Magoffin sinks Northants to new low
Northamptonshire 116 (Magoffin 5-12) and 80 for 3 trail Sussex 405 (Wright 158) by 209 runs
There becomes a point in a season at which it's difficult to slump any further into oblivion. Northamptonshire supporters had every reason to assume their side had already hit rock bottom on their return to Division One but a first positive result of the campaign last week at Lord's has only proved to be a momentary lull in an otherwise deplorable effort.
True, they will not face a bowler of the astute calibre of Steve Magoffin each week nor will they have to surmount a surface of this nature too often but that their opponents - who lie just one place ahead of them in the standings - managed to post 405 having been inserted on the first morning, puts their latest disintegration into perspective; this is surely the lowest of the low.
At one point, their lowest score of 43 against Sussex was in danger as the possibility of the visitors submerging inside two days was a distinct one. As it was, they managed to muster enough defiance second time around - having folded for 116 in the face of Magoffin's mastery - to take some of the venomous sting from Sussex's besiegement but their heads are only just above water - they remain 209 runs in arrears.
The fact that an ECB pitch liaison officer has been summoned by the umpires to cast his eye over proceedings does little to disguise Northants' shortcomings and certainly offers little justification for such an abject performance. Indeed, the surface has cracks that cause certain deliveries to misbehave and the bounce is at times variable but they had their opportunity to take advantage and didn't. Sussex certainly have and in clinical fashion too - thirteen Northants wickets fell in two sessions.
There was an expectation, based on Sunday's evidence, that Magoffin would be the chief beneficiary of such conditions. In truth, he was probably as surprised as anyone at how easily Northants obliged. Stephen Peters was hesitant and had his furniture rearranged, James Kettleborough prodded forward at one to edge behind and Matthew Spriegel was the third back in the pavilion without a single run on the board. Lunch was taken with the visitors 1 for 3.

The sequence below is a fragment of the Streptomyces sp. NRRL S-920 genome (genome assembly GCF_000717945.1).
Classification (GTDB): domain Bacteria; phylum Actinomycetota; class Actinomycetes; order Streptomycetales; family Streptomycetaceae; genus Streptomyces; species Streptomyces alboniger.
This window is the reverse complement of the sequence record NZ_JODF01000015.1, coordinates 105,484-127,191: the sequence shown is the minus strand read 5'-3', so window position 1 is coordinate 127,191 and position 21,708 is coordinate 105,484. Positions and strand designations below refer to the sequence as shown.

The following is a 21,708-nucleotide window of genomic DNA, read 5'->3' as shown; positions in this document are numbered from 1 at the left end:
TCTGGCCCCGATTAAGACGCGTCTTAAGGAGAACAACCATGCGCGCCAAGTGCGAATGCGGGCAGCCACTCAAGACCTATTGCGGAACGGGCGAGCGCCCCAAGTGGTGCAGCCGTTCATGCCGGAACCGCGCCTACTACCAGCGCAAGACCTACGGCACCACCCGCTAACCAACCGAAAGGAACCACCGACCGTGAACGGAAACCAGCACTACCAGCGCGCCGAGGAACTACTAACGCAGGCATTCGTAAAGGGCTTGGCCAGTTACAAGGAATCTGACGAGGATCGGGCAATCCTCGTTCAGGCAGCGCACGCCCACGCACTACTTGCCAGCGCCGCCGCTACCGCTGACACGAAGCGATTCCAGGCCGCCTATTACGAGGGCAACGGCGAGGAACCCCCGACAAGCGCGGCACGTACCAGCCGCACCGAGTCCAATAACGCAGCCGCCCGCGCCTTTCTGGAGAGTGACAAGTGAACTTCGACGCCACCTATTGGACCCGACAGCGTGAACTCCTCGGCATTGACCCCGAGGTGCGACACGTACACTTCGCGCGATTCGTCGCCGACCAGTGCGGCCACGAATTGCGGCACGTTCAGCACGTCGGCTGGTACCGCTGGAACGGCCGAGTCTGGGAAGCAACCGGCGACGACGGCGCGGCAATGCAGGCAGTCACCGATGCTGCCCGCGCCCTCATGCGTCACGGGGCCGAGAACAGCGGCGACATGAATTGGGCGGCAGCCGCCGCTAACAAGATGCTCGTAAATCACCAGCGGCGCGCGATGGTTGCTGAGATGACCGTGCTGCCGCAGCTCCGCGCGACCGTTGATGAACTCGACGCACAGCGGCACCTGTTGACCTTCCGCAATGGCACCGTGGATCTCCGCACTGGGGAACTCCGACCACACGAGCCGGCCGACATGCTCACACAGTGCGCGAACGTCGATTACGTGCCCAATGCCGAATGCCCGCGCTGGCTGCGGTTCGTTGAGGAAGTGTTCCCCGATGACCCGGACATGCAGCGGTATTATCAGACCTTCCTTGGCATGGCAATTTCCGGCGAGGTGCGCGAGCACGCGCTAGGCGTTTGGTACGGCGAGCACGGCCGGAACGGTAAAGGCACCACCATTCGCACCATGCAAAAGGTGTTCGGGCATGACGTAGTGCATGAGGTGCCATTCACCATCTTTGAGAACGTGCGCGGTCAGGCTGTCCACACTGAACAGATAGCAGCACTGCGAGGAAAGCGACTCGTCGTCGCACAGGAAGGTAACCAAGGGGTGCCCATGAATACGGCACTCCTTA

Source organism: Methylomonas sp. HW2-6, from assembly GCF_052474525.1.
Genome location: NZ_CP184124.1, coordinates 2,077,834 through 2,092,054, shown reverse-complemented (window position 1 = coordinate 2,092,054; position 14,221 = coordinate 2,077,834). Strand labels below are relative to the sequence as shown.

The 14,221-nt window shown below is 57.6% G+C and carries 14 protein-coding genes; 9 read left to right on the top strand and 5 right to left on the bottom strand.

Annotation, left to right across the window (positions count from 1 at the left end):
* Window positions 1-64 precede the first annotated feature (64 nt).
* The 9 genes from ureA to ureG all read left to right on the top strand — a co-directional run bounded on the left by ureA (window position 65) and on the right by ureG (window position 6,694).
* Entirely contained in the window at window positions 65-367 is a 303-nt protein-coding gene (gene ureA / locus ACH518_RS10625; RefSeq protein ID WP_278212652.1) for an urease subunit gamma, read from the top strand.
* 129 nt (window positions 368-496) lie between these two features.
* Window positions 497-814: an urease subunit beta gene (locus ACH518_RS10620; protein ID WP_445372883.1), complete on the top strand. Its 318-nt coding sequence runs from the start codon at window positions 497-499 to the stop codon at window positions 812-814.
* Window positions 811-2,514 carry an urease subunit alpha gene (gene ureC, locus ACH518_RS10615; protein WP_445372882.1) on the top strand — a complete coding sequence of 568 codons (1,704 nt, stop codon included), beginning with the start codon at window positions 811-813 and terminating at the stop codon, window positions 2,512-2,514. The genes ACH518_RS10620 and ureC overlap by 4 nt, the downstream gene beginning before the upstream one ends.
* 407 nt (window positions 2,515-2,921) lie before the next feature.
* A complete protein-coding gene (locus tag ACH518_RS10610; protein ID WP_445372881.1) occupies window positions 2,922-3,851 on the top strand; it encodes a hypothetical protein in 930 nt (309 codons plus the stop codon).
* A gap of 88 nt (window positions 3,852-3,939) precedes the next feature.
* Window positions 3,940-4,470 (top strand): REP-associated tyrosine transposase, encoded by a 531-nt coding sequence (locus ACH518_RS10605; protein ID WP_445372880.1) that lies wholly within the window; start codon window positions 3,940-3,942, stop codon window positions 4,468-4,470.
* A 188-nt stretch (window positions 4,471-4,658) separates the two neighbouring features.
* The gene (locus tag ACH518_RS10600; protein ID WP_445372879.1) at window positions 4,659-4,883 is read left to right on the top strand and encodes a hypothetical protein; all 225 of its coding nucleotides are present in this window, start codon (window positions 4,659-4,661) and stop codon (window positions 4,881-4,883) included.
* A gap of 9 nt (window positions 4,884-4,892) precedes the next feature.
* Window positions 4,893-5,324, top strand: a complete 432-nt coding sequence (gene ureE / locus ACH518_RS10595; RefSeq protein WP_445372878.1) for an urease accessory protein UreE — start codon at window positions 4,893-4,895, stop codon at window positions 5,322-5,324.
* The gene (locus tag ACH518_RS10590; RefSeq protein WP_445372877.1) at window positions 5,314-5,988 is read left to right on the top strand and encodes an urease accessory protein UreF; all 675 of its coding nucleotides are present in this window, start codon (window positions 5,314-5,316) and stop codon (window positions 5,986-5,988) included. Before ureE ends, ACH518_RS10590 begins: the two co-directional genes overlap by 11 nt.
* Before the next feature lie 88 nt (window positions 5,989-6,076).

By the close, the top-order had come and gone again, albeit with slightly more resistance. Yet Peters, the Northants skipper, was run-out in circumstances that epitomised his sides' pitiful state; he pushed young Matt Hobden to mid-on with only a couple of overs remaining only to be left wanting by Luke Wright's direct hit.
Wright had earlier continued to demonstrate that this pitch was no minefield as he resumed where he'd left off on Sunday by rubbing salt into Northants' already deep wounds. His last four Championship centuries have all been above 150 as he took advantage of the opposition's profligacy; he was dropped twice before eventually falling to Andrew Hall.
But that was only the beginning of the butchery. Magoffin's uncomplicated action is as easy on the eye as it is repetitive and it was his relentless line and length that caused the damage. After his initial burst yielded four wickets, he returned from the Sea End to immediately remove Kyle Coetzer and claim his 44th scalp of another dazzling season.
In an age when so much emphasis is placed on the recruitment of an overseas player, there is no doubt that Sussex have struck gold with Magoffin. But, at 34 there is a need to manage his workload and in rotating his bowlers at regular intervals throughout both innings, Ed Joyce did just that. Hobden is a vastly contrasting operator to his senior but provided able support in ensuring the stranglehold was maintained throughout. He generates natural pace and bounce from a bustling run-up and slingy action and struck with his first legitimate ball - his first was a no-ball - to trap Rob Newton in front.
Newton was spared another working over late in the day after Olly Stone drew the short straw and was sent out - equipped with full body armour - to withstand the closing overs as nightwatchman. He succeeded in his role but there will be no hiding place for his prostrate team mates tomorrow, they'll need to stand up and show the sort of application and diligence that has clearly been absent from their endeavours thus far.